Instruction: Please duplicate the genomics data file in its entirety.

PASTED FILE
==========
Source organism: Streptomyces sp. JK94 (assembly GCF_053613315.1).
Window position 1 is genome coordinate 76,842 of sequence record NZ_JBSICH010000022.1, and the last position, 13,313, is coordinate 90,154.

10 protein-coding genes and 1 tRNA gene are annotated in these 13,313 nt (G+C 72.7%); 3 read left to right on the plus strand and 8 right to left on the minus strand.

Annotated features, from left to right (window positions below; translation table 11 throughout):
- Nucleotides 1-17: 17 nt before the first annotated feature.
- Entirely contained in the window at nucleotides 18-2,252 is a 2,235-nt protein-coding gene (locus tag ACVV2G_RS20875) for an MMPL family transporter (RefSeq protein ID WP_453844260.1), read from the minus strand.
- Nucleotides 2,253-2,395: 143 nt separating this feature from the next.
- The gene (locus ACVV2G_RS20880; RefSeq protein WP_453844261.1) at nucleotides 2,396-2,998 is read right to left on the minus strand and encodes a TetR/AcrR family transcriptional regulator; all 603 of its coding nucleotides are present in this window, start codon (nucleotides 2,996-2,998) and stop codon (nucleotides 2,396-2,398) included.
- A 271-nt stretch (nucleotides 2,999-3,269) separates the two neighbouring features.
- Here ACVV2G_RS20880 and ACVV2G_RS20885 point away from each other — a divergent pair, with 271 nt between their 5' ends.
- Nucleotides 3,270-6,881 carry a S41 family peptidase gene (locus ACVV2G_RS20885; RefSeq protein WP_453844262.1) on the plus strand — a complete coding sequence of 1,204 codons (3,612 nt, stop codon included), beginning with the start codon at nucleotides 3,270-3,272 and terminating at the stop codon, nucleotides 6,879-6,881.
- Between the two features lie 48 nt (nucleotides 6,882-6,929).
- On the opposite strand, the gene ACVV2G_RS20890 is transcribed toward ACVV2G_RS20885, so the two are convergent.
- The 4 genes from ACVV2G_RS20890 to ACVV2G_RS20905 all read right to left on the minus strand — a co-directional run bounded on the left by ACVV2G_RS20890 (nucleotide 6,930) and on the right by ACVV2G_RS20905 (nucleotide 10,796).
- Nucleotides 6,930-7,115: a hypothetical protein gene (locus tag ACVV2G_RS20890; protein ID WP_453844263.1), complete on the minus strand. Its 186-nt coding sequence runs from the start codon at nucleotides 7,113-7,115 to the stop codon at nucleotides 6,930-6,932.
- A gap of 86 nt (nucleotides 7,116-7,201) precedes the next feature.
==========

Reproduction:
Source organism: Streptomyces sp. JK94 (assembly GCF_053613315.1).
Window position 1 is genome coordinate 76,842 of sequence record NZ_JBSICH010000022.1, and the last position, 13,313, is coordinate 90,154.

10 protein-coding genes and 1 tRNA gene are annotated in these 13,313 nt (G+C 72.7%); 3 read left to right on the plus strand and 8 right to left on the minus strand.

Annotated features, from left to right (window positions below; translation table 11 throughout):
- Nucleotides 1-17: 17 nt before the first annotated feature.
- Entirely contained in the window at nucleotides 18-2,252 is a 2,235-nt protein-coding gene (locus tag ACVV2G_RS20875) for an MMPL family transporter (RefSeq protein ID WP_453844260.1), read from the minus strand.
- Nucleotides 2,253-2,395: 143 nt separating this feature from the next.
- The gene (locus ACVV2G_RS20880; RefSeq protein WP_453844261.1) at nucleotides 2,396-2,998 is read right to left on the minus strand and encodes a TetR/AcrR family transcriptional regulator; all 603 of its coding nucleotides are present in this window, start codon (nucleotides 2,996-2,998) and stop codon (nucleotides 2,396-2,398) included.
- A 271-nt stretch (nucleotides 2,999-3,269) separates the two neighbouring features.
- Here ACVV2G_RS20880 and ACVV2G_RS20885 point away from each other — a divergent pair, with 271 nt between their 5' ends.
- Nucleotides 3,270-6,881 carry a S41 family peptidase gene (locus ACVV2G_RS20885; RefSeq protein WP_453844262.1) on the plus strand — a complete coding sequence of 1,204 codons (3,612 nt, stop codon included), beginning with the start codon at nucleotides 3,270-3,272 and terminating at the stop codon, nucleotides 6,879-6,881.
- Between the two features lie 48 nt (nucleotides 6,882-6,929).
- On the opposite strand, the gene ACVV2G_RS20890 is transcribed toward ACVV2G_RS20885, so the two are convergent.
- The 4 genes from ACVV2G_RS20890 to ACVV2G_RS20905 all read right to left on the minus strand — a co-directional run bounded on the left by ACVV2G_RS20890 (nucleotide 6,930) and on the right by ACVV2G_RS20905 (nucleotide 10,796).
- Nucleotides 6,930-7,115: a hypothetical protein gene (locus tag ACVV2G_RS20890; protein ID WP_453844263.1), complete on the minus strand. Its 186-nt coding sequence runs from the start codon at nucleotides 7,113-7,115 to the stop codon at nucleotides 6,930-6,932.
- A gap of 86 nt (nucleotides 7,116-7,201) precedes the next feature.